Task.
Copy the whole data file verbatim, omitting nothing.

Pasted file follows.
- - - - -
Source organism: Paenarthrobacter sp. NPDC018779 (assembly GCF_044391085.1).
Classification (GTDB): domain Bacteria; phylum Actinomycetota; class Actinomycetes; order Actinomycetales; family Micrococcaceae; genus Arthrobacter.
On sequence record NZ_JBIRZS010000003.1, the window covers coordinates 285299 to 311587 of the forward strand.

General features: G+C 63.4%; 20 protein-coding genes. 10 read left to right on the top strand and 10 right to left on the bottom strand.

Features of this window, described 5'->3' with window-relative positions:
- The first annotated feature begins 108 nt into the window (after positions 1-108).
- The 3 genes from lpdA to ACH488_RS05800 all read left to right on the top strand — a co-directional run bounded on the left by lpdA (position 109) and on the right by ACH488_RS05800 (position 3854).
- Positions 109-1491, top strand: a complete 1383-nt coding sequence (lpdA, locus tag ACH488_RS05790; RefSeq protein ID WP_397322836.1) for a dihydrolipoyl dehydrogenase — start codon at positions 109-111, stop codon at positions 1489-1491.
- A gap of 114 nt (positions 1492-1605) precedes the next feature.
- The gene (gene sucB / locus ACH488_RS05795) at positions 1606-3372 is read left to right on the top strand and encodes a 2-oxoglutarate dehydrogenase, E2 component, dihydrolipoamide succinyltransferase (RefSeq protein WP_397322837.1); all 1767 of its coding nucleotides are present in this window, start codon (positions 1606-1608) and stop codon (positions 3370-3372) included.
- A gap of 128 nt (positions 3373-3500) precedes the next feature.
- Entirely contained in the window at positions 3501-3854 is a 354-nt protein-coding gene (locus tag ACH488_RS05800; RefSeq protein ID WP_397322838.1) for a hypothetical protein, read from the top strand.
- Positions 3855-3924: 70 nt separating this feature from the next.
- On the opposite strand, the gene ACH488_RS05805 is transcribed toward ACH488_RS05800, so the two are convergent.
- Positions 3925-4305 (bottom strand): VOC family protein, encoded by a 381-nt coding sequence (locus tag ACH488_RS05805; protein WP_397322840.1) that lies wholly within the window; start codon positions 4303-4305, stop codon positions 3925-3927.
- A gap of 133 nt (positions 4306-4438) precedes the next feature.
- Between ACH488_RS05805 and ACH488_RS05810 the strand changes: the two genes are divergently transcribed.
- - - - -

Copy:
Source organism: Paenarthrobacter sp. NPDC018779 (assembly GCF_044391085.1).
Classification (GTDB): domain Bacteria; phylum Actinomycetota; class Actinomycetes; order Actinomycetales; family Micrococcaceae; genus Arthrobacter.
On sequence record NZ_JBIRZS010000003.1, the window covers coordinates 285299 to 311587 of the forward strand.

General features: G+C 63.4%; 20 protein-coding genes. 10 read left to right on the top strand and 10 right to left on the bottom strand.

Features of this window, described 5'->3' with window-relative positions:
- The first annotated feature begins 108 nt into the window (after positions 1-108).
- The 3 genes from lpdA to ACH488_RS05800 all read left to right on the top strand — a co-directional run bounded on the left by lpdA (position 109) and on the right by ACH488_RS05800 (position 3854).
- Positions 109-1491, top strand: a complete 1383-nt coding sequence (lpdA, locus tag ACH488_RS05790; RefSeq protein ID WP_397322836.1) for a dihydrolipoyl dehydrogenase — start codon at positions 109-111, stop codon at positions 1489-1491.
- A gap of 114 nt (positions 1492-1605) precedes the next feature.
- The gene (gene sucB / locus ACH488_RS05795) at positions 1606-3372 is read left to right on the top strand and encodes a 2-oxoglutarate dehydrogenase, E2 component, dihydrolipoamide succinyltransferase (RefSeq protein WP_397322837.1); all 1767 of its coding nucleotides are present in this window, start codon (positions 1606-1608) and stop codon (positions 3370-3372) included.
- A gap of 128 nt (positions 3373-3500) precedes the next feature.
- Entirely contained in the window at positions 3501-3854 is a 354-nt protein-coding gene (locus tag ACH488_RS05800; RefSeq protein ID WP_397322838.1) for a hypothetical protein, read from the top strand.
- Positions 3855-3924: 70 nt separating this feature from the next.
- On the opposite strand, the gene ACH488_RS05805 is transcribed toward ACH488_RS05800, so the two are convergent.
- Positions 3925-4305 (bottom strand): VOC family protein, encoded by a 381-nt coding sequence (locus tag ACH488_RS05805; protein WP_397322840.1) that lies wholly within the window; start codon positions 4303-4305, stop codon positions 3925-3927.
- A gap of 133 nt (positions 4306-4438) precedes the next feature.
- Between ACH488_RS05805 and ACH488_RS05810 the strand changes: the two genes are divergently transcribed.